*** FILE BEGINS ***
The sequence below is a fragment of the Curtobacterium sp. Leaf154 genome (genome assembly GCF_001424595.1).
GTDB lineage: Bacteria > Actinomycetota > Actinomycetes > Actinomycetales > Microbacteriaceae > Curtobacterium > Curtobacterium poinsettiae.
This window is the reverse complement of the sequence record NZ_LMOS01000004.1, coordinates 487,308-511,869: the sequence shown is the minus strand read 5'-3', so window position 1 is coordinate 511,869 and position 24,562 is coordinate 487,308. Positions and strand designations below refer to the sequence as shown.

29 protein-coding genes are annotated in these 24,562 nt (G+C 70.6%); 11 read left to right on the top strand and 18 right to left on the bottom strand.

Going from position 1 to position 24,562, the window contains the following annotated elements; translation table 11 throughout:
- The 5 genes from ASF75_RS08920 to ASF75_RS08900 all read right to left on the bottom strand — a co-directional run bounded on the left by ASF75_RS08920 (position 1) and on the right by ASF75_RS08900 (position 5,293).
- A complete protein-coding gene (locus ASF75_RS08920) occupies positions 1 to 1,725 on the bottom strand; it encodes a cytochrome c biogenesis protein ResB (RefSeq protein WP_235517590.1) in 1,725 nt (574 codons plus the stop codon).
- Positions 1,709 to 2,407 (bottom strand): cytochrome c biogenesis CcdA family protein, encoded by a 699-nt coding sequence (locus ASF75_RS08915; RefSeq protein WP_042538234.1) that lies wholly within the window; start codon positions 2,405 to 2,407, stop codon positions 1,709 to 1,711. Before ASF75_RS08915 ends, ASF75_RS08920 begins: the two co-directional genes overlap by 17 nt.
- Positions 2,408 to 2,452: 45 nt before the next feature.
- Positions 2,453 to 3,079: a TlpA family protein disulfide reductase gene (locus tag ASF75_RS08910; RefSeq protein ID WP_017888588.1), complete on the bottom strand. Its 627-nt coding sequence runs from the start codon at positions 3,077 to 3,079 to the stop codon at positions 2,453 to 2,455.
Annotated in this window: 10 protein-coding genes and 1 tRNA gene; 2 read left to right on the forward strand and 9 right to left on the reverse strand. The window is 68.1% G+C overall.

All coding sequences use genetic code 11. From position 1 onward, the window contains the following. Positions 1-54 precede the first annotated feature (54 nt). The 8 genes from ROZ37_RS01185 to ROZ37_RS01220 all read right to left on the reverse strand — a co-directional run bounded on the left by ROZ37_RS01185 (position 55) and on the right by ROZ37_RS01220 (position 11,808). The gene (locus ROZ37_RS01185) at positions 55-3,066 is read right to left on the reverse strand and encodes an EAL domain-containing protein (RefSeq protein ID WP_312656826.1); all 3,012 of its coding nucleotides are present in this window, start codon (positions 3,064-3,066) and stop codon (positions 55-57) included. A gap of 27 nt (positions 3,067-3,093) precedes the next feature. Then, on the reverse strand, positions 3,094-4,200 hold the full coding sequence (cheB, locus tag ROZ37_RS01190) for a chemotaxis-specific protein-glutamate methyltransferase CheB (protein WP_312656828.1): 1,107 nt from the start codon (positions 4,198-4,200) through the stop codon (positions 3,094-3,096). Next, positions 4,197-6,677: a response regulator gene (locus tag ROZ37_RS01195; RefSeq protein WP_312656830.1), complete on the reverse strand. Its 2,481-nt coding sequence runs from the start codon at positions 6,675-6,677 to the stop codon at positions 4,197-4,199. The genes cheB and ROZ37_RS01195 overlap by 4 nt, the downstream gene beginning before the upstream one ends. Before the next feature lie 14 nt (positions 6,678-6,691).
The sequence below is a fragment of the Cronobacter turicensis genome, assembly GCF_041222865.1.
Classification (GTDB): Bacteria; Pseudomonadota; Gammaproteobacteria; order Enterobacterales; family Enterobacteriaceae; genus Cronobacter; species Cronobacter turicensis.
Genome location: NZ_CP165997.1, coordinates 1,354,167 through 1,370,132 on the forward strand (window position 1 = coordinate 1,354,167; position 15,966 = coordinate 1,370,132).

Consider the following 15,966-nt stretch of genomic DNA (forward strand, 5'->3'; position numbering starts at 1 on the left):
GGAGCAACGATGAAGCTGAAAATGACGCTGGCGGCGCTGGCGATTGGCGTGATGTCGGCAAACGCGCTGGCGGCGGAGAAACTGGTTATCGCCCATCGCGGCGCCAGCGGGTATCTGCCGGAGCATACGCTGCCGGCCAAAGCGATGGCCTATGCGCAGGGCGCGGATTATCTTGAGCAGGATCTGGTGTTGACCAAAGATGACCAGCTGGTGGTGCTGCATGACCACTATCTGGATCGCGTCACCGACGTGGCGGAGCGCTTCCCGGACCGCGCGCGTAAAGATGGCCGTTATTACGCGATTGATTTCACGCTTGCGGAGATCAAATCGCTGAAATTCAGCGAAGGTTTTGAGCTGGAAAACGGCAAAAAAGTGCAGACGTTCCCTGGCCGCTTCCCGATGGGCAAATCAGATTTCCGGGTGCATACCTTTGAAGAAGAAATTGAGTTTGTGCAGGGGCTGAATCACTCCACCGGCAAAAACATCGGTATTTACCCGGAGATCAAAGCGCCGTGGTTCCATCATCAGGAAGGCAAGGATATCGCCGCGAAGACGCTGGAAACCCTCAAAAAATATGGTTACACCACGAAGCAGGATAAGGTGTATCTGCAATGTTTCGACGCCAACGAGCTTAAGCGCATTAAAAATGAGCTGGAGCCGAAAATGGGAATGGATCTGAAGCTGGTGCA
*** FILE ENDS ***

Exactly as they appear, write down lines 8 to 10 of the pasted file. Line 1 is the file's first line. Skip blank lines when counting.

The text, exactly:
- Positions 1,709 to 2,407 (bottom strand): cytochrome c biogenesis CcdA family protein, encoded by a 699-nt coding sequence (locus ASF75_RS08915; RefSeq protein WP_042538234.1) that lies wholly within the window; start codon positions 2,405 to 2,407, stop codon positions 1,709 to 1,711. Before ASF75_RS08915 ends, ASF75_RS08920 begins: the two co-directional genes overlap by 17 nt.
- Positions 2,408 to 2,452: 45 nt before the next feature.
- Positions 2,453 to 3,079: a TlpA family protein disulfide reductase gene (locus tag ASF75_RS08910; RefSeq protein ID WP_017888588.1), complete on the bottom strand. Its 627-nt coding sequence runs from the start codon at positions 3,077 to 3,079 to the stop codon at positions 2,453 to 2,455.